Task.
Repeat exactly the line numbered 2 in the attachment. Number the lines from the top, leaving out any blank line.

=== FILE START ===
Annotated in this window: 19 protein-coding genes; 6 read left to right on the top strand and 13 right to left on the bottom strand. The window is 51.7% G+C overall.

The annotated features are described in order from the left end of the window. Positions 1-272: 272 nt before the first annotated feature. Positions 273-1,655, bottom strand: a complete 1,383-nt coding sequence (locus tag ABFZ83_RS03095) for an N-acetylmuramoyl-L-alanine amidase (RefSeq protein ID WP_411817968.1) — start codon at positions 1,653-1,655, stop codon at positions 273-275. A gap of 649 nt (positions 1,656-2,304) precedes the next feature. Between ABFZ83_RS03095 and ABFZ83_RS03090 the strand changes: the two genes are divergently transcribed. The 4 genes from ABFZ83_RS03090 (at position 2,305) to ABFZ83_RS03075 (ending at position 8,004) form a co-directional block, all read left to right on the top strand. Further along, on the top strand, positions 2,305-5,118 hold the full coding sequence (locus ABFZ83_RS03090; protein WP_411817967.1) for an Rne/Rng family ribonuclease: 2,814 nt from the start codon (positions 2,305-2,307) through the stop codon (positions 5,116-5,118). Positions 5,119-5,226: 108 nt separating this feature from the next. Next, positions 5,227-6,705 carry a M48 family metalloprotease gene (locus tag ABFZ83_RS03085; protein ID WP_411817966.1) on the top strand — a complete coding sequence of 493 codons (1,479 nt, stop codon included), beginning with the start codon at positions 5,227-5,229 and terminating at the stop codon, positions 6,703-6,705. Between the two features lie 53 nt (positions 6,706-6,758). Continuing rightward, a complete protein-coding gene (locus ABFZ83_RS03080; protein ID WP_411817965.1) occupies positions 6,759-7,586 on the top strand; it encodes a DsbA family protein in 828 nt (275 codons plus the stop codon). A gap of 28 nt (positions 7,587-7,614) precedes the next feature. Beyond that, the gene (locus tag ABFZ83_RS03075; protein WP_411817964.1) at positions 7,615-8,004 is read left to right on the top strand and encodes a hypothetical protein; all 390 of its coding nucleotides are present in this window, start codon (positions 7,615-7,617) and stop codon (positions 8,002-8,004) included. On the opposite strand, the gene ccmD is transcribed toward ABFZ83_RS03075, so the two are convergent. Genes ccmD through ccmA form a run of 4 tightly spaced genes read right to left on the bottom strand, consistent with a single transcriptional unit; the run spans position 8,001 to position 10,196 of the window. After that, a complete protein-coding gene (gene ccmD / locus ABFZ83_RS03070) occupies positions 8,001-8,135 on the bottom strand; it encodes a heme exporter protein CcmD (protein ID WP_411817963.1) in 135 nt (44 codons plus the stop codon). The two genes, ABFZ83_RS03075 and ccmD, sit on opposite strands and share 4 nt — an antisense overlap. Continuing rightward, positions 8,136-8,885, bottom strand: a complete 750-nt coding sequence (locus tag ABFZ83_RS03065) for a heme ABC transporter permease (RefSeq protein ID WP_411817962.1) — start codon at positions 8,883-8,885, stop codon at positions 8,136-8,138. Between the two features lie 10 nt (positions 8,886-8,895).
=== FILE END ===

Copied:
The annotated features are described in order from the left end of the window. Positions 1-272: 272 nt before the first annotated feature. Positions 273-1,655, bottom strand: a complete 1,383-nt coding sequence (locus tag ABFZ83_RS03095) for an N-acetylmuramoyl-L-alanine amidase (RefSeq protein ID WP_411817968.1) — start codon at positions 1,653-1,655, stop codon at positions 273-275. A gap of 649 nt (positions 1,656-2,304) precedes the next feature. Between ABFZ83_RS03095 and ABFZ83_RS03090 the strand changes: the two genes are divergently transcribed. The 4 genes from ABFZ83_RS03090 (at position 2,305) to ABFZ83_RS03075 (ending at position 8,004) form a co-directional block, all read left to right on the top strand. Further along, on the top strand, positions 2,305-5,118 hold the full coding sequence (locus ABFZ83_RS03090; protein WP_411817967.1) for an Rne/Rng family ribonuclease: 2,814 nt from the start codon (positions 2,305-2,307) through the stop codon (positions 5,116-5,118). Positions 5,119-5,226: 108 nt separating this feature from the next. Next, positions 5,227-6,705 carry a M48 family metalloprotease gene (locus tag ABFZ83_RS03085; protein ID WP_411817966.1) on the top strand — a complete coding sequence of 493 codons (1,479 nt, stop codon included), beginning with the start codon at positions 5,227-5,229 and terminating at the stop codon, positions 6,703-6,705. Between the two features lie 53 nt (positions 6,706-6,758). Continuing rightward, a complete protein-coding gene (locus ABFZ83_RS03080; protein ID WP_411817965.1) occupies positions 6,759-7,586 on the top strand; it encodes a DsbA family protein in 828 nt (275 codons plus the stop codon). A gap of 28 nt (positions 7,587-7,614) precedes the next feature. Beyond that, the gene (locus tag ABFZ83_RS03075; protein WP_411817964.1) at positions 7,615-8,004 is read left to right on the top strand and encodes a hypothetical protein; all 390 of its coding nucleotides are present in this window, start codon (positions 7,615-7,617) and stop codon (positions 8,002-8,004) included. On the opposite strand, the gene ccmD is transcribed toward ABFZ83_RS03075, so the two are convergent. Genes ccmD through ccmA form a run of 4 tightly spaced genes read right to left on the bottom strand, consistent with a single transcriptional unit; the run spans position 8,001 to position 10,196 of the window. After that, a complete protein-coding gene (gene ccmD / locus ABFZ83_RS03070) occupies positions 8,001-8,135 on the bottom strand; it encodes a heme exporter protein CcmD (protein ID WP_411817963.1) in 135 nt (44 codons plus the stop codon). The two genes, ABFZ83_RS03075 and ccmD, sit on opposite strands and share 4 nt — an antisense overlap. Continuing rightward, positions 8,136-8,885, bottom strand: a complete 750-nt coding sequence (locus tag ABFZ83_RS03065) for a heme ABC transporter permease (RefSeq protein ID WP_411817962.1) — start codon at positions 8,883-8,885, stop codon at positions 8,136-8,138. Between the two features lie 10 nt (positions 8,886-8,895).